Monday, November 8, 2010

What I'm Reading Now

All children should believe they are special. But the students of Hailsham, an elite school in the English countryside, are so special that visitors shun them, and only by rumor and the occasional fleeting remark by a teacher do they discover their unconventional origins and strange destiny. Kazuo Ishiguro's sixth novel, Never Let Me Go, is a masterpiece of indirection. Like the students of Hailsham, readers are "told but not told" what is going on and should be allowed to discover the secrets of Hailsham and the truth about these children on their own.
Offsetting the bizarreness of these revelations is the placid, measured voice of the narrator, Kathy H., a 31-year-old Hailsham alumna who, at the close of the 1990s, is consciously ending one phase of her life and beginning another. She is in a reflective mood, and recounts not only her childhood memories, but her quest in adulthood to find out more about Hailsham and the idealistic women who ran it. Although often poignant, Kathy's matter-of-fact narration blunts the sharper emotional effects you might expect in a novel that deals with illness, self-sacrifice, and the severe restriction of personal freedoms. As in Ishiguro's best-known work, The Remains of the Day, only after closing the book do you absorb the magnitude of what his characters endure. --Regina Marler

1 comment:

Anonymous said...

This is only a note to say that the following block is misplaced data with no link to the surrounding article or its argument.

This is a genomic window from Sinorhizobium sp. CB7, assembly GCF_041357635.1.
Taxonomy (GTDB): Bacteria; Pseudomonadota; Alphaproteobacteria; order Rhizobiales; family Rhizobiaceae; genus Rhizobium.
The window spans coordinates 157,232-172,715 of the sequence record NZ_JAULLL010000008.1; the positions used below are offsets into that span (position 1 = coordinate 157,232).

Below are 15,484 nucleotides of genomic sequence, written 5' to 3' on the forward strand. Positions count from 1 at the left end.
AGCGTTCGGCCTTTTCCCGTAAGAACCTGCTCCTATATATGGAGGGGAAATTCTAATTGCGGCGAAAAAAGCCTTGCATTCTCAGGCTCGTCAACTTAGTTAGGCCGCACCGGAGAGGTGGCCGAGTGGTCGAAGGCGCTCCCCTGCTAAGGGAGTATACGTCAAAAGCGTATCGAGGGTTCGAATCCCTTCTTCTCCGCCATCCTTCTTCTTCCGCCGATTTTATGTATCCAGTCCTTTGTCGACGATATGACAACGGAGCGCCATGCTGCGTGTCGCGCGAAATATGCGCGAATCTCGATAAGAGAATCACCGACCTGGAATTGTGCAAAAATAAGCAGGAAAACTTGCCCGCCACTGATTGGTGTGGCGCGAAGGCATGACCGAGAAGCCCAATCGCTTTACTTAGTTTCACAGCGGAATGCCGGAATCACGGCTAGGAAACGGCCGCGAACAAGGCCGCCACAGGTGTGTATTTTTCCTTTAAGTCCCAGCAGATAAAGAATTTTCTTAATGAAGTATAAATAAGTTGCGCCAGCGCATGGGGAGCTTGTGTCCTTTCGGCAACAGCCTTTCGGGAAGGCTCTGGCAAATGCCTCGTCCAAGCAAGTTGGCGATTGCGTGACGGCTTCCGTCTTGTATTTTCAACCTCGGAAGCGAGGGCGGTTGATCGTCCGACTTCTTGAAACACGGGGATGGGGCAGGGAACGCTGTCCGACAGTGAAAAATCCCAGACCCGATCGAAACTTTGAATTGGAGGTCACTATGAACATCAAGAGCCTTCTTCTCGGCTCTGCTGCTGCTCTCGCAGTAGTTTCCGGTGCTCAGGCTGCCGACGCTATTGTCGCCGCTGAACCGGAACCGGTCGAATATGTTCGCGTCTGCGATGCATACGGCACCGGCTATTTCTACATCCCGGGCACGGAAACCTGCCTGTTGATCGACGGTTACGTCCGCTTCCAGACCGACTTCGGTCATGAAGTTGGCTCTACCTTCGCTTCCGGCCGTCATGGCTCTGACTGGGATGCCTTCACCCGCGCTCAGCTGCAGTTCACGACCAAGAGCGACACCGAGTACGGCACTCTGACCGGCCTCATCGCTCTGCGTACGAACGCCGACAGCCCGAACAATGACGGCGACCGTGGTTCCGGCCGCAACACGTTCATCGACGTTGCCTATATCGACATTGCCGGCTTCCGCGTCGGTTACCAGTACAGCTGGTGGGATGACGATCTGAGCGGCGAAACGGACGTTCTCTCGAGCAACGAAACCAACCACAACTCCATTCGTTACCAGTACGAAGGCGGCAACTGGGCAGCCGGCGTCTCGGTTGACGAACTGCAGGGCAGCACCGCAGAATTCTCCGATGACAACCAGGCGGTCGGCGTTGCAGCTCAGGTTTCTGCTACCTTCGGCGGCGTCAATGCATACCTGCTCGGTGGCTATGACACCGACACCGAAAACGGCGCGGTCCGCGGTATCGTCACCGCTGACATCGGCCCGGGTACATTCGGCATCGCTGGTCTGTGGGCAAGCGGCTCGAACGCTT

In today's economy, customers buying books need to know exactly what they're buying. In this case, what your thirty bucks buys is -- apart from the previously published text (the novel itself) and the previously published art (interior art) -- is, essentially, a new cover by longtime Harry Potter cover artist Mary GrandPre, and a black-and-white illustration by Rowling (quite the cartoonist!), which comprises the "bonus" material Scholastic has been touting but keeping under wraps.

The wraps are off and, while the illustration is nice, Scholastic would be better off issuing either an illustration edition with more art (which, by the way, exists), or taking the momentous occasion of the 10th anniversary to celebrate it in a significant fashion: Rowling, why wasn't there an original interview in which you looked back at the ten years of Harry Potter in the media? Why wasn't there a long essay by a respected literary critic looking at the Harry Potter phenomenon? Why wasn't there MORE text?

If this was simply a reprint edition, the omission of new text would be understandable. But when you're celebrating ten years of Harry Potter in print, how, exactly, does a new cover, a previously published (to the best of my knowledge) illustration for the colored endpapers, and a black-and-white illustration by Rowling "celebrate" the book's publication?

As there is no historical retrospective here, I'd have to say that Scholastic missed the boat: This edition could have been so much more, but it suffers (ironically) from a failure of imagination.

I have rated it five stars because the first novel is a literary classic in the children's field. The publisher, however, needs to think about how to ADD VALUE to the existing edition when touting its "anniversary" status, esp. if they intend on reissuing matching volumes in the future. Otherwise, it comes off as being just another edition to get the fans' hard-earned money, instead of offering something new, different, and significantly improved.